Dal Alert!

Receive alerts from Dalhousie by text message.

X

Making waves for 40 years

Dalhousie Oceans Week, June 1 to 8

- May 31, 2011

Dal researchers Sifford Pearre, Manu Raheja, Walton Watt and Peter Eaton at the Hayes Pit Cave circa 1966. Photo courtesy of Don Gordon.
Dal researchers Sifford Pearre, Manu Raheja, Walton Watt and Peter Eaton at the Hayes Pit Cave circa 1966. Photo courtesy of Don Gordon.

More than 80 alumni and friends of the Department of Oceanography are expected to gather at the University Pub on June 1 to celebrate 40 years of the Department of Oceanography at Dalhousie. The event is one of many that will take place over the eight days of Dalhousie Oceans Week, June 1 to 8.

The birth of modern oceanography can be traced back to the four-year Challenger Expedition in 1872. A scientific exercise, the HMS Challenger travelled nearly 70,000 nautical miles surveying, exploring and cataloguing more than 4,000 previously unknown species. Then, with the rise of Jacques Cousteau’s celebrity, and the invention of the aqua-lung in 1943, oceanography research accelerated. People suddenly understood what oceanography was and realized how little was known about the ocean.

Also in the 1940s, the federal government jumped on board and funded oceanography institutions at the University of British Columbia, Dalhousie University and McGill University. Oceanography research intensified at Dalhousie when the Institute of Oceanography was opened in 1959.

What's that smell?


Since then, oceanography research and facilities at Dalhousie have come a long way. Retired biological oceanographer Carl Boyd remembers a time when faculty members and students were spread across the Dunn, Chemistry and Forrest Buildings; from his office in the Forrest Building, he could often smell formaldehyde. “We shared space and a cold room with the (anatomy) morgue in the basement of the Forrest Building,” Dr. Boyd explained.

“We used to use five-gallon carboys of seawater that we carted from the Northwest Arm to the cold room for experiments,” said Dr. Boyd.  “This really limited the types of experiments we could do because we couldn’t control the environment.”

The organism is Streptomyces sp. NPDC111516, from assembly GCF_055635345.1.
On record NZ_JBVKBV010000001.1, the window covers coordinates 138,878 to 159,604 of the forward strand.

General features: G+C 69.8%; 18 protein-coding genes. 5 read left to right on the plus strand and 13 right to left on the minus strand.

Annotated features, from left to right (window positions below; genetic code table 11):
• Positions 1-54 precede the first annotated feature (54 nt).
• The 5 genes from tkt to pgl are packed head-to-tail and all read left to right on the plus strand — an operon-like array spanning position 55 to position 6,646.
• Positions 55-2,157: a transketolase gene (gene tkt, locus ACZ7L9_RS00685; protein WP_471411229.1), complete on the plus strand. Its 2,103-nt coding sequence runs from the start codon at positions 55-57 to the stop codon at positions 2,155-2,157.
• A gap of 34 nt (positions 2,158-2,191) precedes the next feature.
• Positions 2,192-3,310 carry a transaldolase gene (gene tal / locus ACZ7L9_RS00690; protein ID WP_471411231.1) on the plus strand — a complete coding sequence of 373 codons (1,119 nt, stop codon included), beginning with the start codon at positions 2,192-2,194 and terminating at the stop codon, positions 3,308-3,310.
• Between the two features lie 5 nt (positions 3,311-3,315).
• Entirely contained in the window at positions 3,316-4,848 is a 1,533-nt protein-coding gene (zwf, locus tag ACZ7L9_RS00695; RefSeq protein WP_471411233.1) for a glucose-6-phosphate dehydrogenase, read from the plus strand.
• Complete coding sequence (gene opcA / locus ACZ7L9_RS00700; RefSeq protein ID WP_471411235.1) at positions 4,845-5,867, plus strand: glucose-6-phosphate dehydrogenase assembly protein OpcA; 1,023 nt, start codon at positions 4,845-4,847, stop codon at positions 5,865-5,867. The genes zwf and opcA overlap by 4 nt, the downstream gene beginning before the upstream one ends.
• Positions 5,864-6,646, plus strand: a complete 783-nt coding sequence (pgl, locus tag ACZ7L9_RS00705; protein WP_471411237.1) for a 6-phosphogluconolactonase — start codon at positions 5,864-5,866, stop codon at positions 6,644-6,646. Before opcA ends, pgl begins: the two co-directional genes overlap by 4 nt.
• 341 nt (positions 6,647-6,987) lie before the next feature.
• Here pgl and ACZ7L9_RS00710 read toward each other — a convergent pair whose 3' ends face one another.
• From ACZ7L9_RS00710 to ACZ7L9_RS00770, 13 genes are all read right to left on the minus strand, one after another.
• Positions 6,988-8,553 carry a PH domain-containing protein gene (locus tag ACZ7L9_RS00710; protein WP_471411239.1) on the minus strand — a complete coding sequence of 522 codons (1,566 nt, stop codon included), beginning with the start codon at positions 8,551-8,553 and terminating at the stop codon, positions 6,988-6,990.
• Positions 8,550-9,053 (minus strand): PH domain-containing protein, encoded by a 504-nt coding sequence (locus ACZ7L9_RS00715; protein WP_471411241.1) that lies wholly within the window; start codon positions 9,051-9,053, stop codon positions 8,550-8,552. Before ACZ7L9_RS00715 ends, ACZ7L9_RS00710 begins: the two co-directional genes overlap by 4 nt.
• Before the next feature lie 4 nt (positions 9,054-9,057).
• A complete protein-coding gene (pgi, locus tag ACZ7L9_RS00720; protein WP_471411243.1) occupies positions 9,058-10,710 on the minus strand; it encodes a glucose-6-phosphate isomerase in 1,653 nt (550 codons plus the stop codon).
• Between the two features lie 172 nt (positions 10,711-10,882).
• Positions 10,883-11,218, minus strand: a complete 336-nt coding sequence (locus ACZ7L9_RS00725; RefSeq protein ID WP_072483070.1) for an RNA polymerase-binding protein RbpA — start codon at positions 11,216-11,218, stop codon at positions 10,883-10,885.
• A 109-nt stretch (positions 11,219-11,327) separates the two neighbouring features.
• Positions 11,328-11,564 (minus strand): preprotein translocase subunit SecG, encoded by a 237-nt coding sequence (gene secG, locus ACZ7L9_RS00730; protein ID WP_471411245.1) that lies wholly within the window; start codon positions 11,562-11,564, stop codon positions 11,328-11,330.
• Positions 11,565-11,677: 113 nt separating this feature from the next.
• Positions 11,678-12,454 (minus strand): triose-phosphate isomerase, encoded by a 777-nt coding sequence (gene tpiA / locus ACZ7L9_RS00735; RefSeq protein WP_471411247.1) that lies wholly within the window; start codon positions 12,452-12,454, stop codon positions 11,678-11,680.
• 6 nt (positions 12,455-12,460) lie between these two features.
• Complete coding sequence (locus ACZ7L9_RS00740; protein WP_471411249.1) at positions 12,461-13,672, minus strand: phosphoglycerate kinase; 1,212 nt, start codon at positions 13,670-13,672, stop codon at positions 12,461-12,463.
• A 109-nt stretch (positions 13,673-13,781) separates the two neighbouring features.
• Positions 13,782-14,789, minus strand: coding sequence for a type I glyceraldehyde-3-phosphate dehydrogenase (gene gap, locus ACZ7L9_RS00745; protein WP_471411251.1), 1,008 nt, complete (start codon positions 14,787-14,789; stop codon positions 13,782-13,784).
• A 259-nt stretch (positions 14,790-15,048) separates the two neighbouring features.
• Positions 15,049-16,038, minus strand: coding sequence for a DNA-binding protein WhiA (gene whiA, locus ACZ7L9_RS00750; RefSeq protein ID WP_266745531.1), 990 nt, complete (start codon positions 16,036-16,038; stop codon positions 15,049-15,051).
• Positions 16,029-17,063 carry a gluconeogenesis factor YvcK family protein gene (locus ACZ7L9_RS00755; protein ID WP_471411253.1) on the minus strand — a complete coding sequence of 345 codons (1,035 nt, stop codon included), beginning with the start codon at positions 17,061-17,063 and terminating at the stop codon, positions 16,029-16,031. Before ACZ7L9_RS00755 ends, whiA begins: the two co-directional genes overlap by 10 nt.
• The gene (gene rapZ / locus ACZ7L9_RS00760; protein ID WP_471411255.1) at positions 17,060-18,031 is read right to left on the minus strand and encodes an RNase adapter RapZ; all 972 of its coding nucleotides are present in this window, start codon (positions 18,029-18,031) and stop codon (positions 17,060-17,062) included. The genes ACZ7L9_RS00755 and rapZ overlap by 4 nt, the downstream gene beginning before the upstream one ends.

Don Gordon, emeritus scientist at the Bedford Institute of Oceanography, fondley remembers studying in the Forrest Building. “Some of my best years were as a grad student in the Forrest Building. The research and people were great,” said Dr. Gordon. “We worked hard and played hard. There was a tightly knit social aspect.”

The institution’s team of researchers grew in all areas of oceanography — geological, physical, chemical and biological — over the next decade and were scattered across the campus. There was plenty of government funding to support the research being done by the faculty members and their students, but few places to do this work.

To improve research facilities and provide the faculty and students with more physical space, a new facility would be needed. Dr. Boyd was at the helm, steering the Life Science Centre and Aquatron project. Construction began in summer of 1969 and opened two years later. At the same time, with much work by then-Institute director Gordon Riley, the Department of Oceanography developed out of the institute, providing faculty and students with more independence.

“The thing that kept me going was the prospect of building the Aquatron and Life Sciences Centre,” said Dr. Boyd. “Putting together the Aquatron was a challenge and a lot of fun. It gave future researchers the opportunity to study oceanography in a state-of-the-art facility.”

The new facilities offered researchers the ability to mimic ecosystems in a controlled environment.

“We could get our feet wet, right at home, without having to travel to other institutions for research. The facility helped to attract great faculty and great researchers,” said Eric Mills, retired biological oceanographer, who joined the team in 1967 after he learned his supervisor, Gordon Riley from Yale University, was heading up the institution.  

Oceanography PhD student Jeff Barrel said the history of oceanography at Dalhousie speaks for itself. “The department is well regarded. There are a lot of faculty who have been here for a long time, completed good research and are happy to be here.”

Dr. Mills couldn’t agree more, “People come to Dalhousie to work and study with well regarded individuals. Having the ocean and facilities here make the choice even more attractive.”

Climate change


As climate change persists as a world issue, ocean research will continue to churn. The 40th anniversary celebrates the accomplishments in ocean research at Dalhousie so far and where it will go in the future.

“We need to get a better idea on how human activities affect the oceans, what changes are part of a natural cycle and what we have control over. That’s why oceanography research is important, “ says Dr. Gordon.

Drs. Boyd, Gordon and Mills are all looking forward to visiting with their colleagues and friends at Wednesday evening’s alumni reception. An early evening buffet — no seafood — will kick off the anniversary celebration and alumni gathering. The oceanography crew then plans to join speaker Larry Mayer, University of New Hampshire, at 7:30 p.m. for a public lecture in Ondaatje Hall (6135 University Ave.) to learn about new approaches to sea floor mapping. 


Comments

All comments require a name and email address. You may also choose to log-in using your preferred social network or register with Disqus, the software we use for our commenting system. Join the conversation, but keep it clean, stay on the topic and be brief. Read comments policy.

comments powered by Disqus